Celebrate Black History with a Sunday Afternoon at Elmendorf




Elmendorf Reformed Church. Source: Wikipedia, from Abyssinian to Zion and AIA Guide to NYC (5th edition)

Celebrate Black history at the home church of the Harlem African Burial Ground. Founded in 1660, Elmendorf Reformed Church is the oldest church in Harlem, and through research into its records, the church has identified more than 40 names of those interred at the burial site. Learn this Black history — and the future of the burial ground — during a Sunday afternoon of jazz, gospel and blues at the church. You’ll be treated to the Antoinette Montague Experience, featuring Antoinette Montague (vocals), Bobby Sanabria (drums), Danny Mixon (piano), Melissa Slocum (bass) and A.C. Lincoln (tap).

Hosted by Deputy Speaker Diana Ayala in partnership with Elmendorf Reformed Church, Uptown Grand Central, and the NYC Economic Development Corporation’s Harlem African Burial Ground Initiative.

The site takes us back to 1660 when Nieuw Haarlem was charted by Dutch settlers on indigenous land. In the mid-1660s, Low Dutch Reformed Church (predecessor of today’s Elmendorf Reformed Church) was founded. The church had two distinct cemeteries. One for people of European decent, and one for both freed and enslaved people of African decent.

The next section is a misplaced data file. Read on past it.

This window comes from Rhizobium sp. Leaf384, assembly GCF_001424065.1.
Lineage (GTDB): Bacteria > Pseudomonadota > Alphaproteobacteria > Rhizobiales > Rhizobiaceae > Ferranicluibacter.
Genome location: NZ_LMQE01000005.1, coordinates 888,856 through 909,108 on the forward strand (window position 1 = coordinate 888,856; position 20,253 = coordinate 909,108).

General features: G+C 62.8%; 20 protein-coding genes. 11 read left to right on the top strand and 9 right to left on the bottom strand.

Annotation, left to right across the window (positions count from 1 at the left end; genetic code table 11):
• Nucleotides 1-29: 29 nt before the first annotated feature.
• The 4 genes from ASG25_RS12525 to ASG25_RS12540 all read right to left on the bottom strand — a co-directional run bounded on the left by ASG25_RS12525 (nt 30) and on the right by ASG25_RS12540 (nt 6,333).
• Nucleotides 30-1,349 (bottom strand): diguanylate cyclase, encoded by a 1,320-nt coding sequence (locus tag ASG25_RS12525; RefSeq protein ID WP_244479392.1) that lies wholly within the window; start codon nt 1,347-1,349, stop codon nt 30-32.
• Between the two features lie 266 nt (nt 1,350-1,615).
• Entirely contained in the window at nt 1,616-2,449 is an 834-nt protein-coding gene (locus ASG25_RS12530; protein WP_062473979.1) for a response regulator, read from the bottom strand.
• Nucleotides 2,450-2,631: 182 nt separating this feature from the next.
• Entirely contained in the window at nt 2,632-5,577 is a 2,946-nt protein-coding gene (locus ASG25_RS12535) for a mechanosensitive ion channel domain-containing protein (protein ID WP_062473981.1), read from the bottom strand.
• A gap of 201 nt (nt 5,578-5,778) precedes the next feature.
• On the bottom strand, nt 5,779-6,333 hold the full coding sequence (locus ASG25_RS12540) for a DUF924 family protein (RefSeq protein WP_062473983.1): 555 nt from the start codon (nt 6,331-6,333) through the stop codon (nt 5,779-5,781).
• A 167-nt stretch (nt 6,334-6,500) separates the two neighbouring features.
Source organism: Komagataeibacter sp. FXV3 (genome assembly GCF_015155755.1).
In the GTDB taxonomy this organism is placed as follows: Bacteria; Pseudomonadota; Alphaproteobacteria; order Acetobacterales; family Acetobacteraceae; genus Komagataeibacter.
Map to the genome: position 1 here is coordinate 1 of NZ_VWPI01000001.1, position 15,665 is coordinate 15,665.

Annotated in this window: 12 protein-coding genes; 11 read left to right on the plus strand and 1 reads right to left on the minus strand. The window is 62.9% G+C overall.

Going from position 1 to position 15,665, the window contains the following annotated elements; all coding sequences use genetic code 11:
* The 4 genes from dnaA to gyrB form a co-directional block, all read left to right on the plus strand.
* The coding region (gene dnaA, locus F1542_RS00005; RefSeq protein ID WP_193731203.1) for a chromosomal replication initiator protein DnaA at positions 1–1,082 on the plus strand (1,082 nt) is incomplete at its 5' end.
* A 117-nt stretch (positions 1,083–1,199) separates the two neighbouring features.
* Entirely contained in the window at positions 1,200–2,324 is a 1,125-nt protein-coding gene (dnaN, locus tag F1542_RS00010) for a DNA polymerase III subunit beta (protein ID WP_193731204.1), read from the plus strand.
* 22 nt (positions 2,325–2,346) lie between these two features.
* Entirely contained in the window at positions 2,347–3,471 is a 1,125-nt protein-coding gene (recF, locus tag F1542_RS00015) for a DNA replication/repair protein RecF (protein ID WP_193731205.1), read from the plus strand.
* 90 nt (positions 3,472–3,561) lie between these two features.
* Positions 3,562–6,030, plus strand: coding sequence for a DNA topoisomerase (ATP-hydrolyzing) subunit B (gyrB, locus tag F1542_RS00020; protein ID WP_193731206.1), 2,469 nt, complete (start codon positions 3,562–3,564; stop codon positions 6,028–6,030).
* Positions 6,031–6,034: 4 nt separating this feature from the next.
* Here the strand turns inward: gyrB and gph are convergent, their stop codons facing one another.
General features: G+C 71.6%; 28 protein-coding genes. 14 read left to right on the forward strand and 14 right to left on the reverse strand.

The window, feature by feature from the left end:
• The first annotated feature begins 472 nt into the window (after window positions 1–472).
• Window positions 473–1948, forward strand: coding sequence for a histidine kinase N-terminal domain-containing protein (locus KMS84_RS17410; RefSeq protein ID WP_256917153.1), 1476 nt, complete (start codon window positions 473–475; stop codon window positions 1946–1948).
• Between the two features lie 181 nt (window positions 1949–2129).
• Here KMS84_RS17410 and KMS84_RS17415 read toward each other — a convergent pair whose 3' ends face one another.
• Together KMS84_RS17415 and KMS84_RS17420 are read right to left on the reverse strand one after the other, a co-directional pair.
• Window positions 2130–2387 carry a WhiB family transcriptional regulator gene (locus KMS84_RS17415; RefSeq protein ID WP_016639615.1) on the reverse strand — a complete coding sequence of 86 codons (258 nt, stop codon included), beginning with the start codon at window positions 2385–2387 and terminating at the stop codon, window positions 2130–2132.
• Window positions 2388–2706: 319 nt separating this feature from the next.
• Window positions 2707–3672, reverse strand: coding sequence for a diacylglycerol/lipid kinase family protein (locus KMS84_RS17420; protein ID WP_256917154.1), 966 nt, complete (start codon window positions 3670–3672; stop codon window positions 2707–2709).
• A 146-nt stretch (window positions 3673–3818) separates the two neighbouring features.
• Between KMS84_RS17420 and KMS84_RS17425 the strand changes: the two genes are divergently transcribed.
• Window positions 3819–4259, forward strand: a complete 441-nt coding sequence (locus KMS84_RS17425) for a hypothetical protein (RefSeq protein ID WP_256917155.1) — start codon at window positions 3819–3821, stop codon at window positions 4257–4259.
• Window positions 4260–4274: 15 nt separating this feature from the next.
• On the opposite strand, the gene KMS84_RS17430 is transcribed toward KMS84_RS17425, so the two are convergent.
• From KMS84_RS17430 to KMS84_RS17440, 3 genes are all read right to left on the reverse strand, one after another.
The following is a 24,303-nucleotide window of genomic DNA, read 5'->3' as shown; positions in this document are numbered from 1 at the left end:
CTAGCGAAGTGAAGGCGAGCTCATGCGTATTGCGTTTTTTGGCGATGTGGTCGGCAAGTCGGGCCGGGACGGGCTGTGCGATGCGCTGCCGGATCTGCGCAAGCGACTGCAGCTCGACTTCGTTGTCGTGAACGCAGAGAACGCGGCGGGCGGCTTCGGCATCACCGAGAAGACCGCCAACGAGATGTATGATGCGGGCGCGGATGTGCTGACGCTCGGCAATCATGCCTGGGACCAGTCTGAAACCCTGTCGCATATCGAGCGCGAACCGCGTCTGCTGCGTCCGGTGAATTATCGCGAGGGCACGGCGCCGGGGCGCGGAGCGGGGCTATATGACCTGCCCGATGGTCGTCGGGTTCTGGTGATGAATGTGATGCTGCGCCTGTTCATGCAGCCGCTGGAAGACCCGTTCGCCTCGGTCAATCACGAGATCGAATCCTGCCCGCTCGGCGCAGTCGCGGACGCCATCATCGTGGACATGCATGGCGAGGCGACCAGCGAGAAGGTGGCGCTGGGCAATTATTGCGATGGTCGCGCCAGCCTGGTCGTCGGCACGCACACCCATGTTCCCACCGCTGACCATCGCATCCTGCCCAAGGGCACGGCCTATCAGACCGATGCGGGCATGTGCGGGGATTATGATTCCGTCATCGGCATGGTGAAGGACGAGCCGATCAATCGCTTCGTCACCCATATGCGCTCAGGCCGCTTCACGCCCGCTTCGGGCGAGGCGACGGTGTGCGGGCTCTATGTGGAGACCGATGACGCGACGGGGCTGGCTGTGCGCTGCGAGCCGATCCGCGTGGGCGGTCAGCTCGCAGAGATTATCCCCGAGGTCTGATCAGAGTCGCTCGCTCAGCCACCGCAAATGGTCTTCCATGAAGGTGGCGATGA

Those buried in the European section of the cemetery were transferred from that location in around 1869. But those of African decent, buried at that location, remained. In time, the ground was leveled and parts of the Harlem River shoreline were filled in.

The site became home to a beer garden and casino from 1885-1917, named Sulzer’s Harlem River Park. From 1917 to 1918, the land became barracks for the 15th New York National Guard Infantry Regiment ~ an all-Black unit. It became  home to movie studios from 1918 to 1945, with one of the studios belonging to William Randolph Hearst. From 1945 to 1962, the site was the Third Avenue Railway Company trolley barn. The current New York City Transit Authority bus Garage was built there in 1947. From 1962 to today, it has been the home of the MTA/New York City Transit Authority Bus Garage, as an active facility until 2015, when the mat agreed to move the Depot.

A view of the former site of the first Harlem burying ground/African Burial Ground in 1903, viewed from 127th Street near the Willis Avenue Bridge. At that time the site was part of the Sulzer’s Harlem River Park. Image via nycemetery.wordpress.com

In 2010, the church as listed on the National Register of Historic Places. On September 22, 2022, Patricia A. Singletary became the first female minister of the Elmendorf Reformed Church.

As for the African Burial Ground, in August, 2023, the New York City Economic Development Corporation (NYCEDC) and the Harlem African Burial Ground Initiative (HAGBI) announced the beginning of a new phase of archaeological work at the historic footprint of the Harlem African Burial Ground, located within the site of the decommissioned 126th Street Bus Depot in East Harlem on 126th Street between 1st and 2nd Avenues.